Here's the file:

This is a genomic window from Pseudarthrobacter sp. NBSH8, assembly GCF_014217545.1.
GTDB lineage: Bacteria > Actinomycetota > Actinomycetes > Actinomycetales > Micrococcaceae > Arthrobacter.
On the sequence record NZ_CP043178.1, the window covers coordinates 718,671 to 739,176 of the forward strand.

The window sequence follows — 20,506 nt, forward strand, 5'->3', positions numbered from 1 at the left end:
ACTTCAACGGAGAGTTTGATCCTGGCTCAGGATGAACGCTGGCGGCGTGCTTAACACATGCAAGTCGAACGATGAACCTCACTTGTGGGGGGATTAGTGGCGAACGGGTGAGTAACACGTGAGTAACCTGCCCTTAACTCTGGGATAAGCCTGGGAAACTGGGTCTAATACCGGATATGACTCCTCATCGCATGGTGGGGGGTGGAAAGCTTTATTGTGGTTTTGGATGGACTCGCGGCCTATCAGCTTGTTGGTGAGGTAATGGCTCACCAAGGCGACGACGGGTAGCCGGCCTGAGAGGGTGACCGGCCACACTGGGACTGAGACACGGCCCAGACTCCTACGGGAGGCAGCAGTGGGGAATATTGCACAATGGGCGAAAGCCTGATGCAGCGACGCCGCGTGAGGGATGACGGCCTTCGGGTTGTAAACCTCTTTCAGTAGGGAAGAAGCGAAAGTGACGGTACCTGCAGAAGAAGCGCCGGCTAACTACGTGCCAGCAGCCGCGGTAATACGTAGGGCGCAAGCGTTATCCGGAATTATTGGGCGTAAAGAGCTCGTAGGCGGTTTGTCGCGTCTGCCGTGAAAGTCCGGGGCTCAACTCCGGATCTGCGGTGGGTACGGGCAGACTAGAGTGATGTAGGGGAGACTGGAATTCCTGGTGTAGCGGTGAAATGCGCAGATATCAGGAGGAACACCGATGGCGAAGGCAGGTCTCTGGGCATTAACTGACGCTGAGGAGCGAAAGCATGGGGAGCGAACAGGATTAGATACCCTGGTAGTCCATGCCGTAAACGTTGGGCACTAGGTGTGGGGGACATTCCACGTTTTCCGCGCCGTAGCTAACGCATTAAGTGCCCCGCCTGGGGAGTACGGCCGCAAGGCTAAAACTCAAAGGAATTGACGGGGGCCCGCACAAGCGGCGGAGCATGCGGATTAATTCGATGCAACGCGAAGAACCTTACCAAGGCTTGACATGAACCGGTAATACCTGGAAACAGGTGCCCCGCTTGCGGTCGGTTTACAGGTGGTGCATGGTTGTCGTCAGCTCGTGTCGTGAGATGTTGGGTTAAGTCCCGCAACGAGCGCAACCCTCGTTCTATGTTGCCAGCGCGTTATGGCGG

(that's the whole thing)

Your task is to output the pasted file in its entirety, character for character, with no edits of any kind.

This is a genomic window from Pseudarthrobacter sp. NBSH8, assembly GCF_014217545.1.
GTDB lineage: Bacteria > Actinomycetota > Actinomycetes > Actinomycetales > Micrococcaceae > Arthrobacter.
On the sequence record NZ_CP043178.1, the window covers coordinates 718,671 to 739,176 of the forward strand.

The window sequence follows — 20,506 nt, forward strand, 5'->3', positions numbered from 1 at the left end:
ACTTCAACGGAGAGTTTGATCCTGGCTCAGGATGAACGCTGGCGGCGTGCTTAACACATGCAAGTCGAACGATGAACCTCACTTGTGGGGGGATTAGTGGCGAACGGGTGAGTAACACGTGAGTAACCTGCCCTTAACTCTGGGATAAGCCTGGGAAACTGGGTCTAATACCGGATATGACTCCTCATCGCATGGTGGGGGGTGGAAAGCTTTATTGTGGTTTTGGATGGACTCGCGGCCTATCAGCTTGTTGGTGAGGTAATGGCTCACCAAGGCGACGACGGGTAGCCGGCCTGAGAGGGTGACCGGCCACACTGGGACTGAGACACGGCCCAGACTCCTACGGGAGGCAGCAGTGGGGAATATTGCACAATGGGCGAAAGCCTGATGCAGCGACGCCGCGTGAGGGATGACGGCCTTCGGGTTGTAAACCTCTTTCAGTAGGGAAGAAGCGAAAGTGACGGTACCTGCAGAAGAAGCGCCGGCTAACTACGTGCCAGCAGCCGCGGTAATACGTAGGGCGCAAGCGTTATCCGGAATTATTGGGCGTAAAGAGCTCGTAGGCGGTTTGTCGCGTCTGCCGTGAAAGTCCGGGGCTCAACTCCGGATCTGCGGTGGGTACGGGCAGACTAGAGTGATGTAGGGGAGACTGGAATTCCTGGTGTAGCGGTGAAATGCGCAGATATCAGGAGGAACACCGATGGCGAAGGCAGGTCTCTGGGCATTAACTGACGCTGAGGAGCGAAAGCATGGGGAGCGAACAGGATTAGATACCCTGGTAGTCCATGCCGTAAACGTTGGGCACTAGGTGTGGGGGACATTCCACGTTTTCCGCGCCGTAGCTAACGCATTAAGTGCCCCGCCTGGGGAGTACGGCCGCAAGGCTAAAACTCAAAGGAATTGACGGGGGCCCGCACAAGCGGCGGAGCATGCGGATTAATTCGATGCAACGCGAAGAACCTTACCAAGGCTTGACATGAACCGGTAATACCTGGAAACAGGTGCCCCGCTTGCGGTCGGTTTACAGGTGGTGCATGGTTGTCGTCAGCTCGTGTCGTGAGATGTTGGGTTAAGTCCCGCAACGAGCGCAACCCTCGTTCTATGTTGCCAGCGCGTTATGGCGG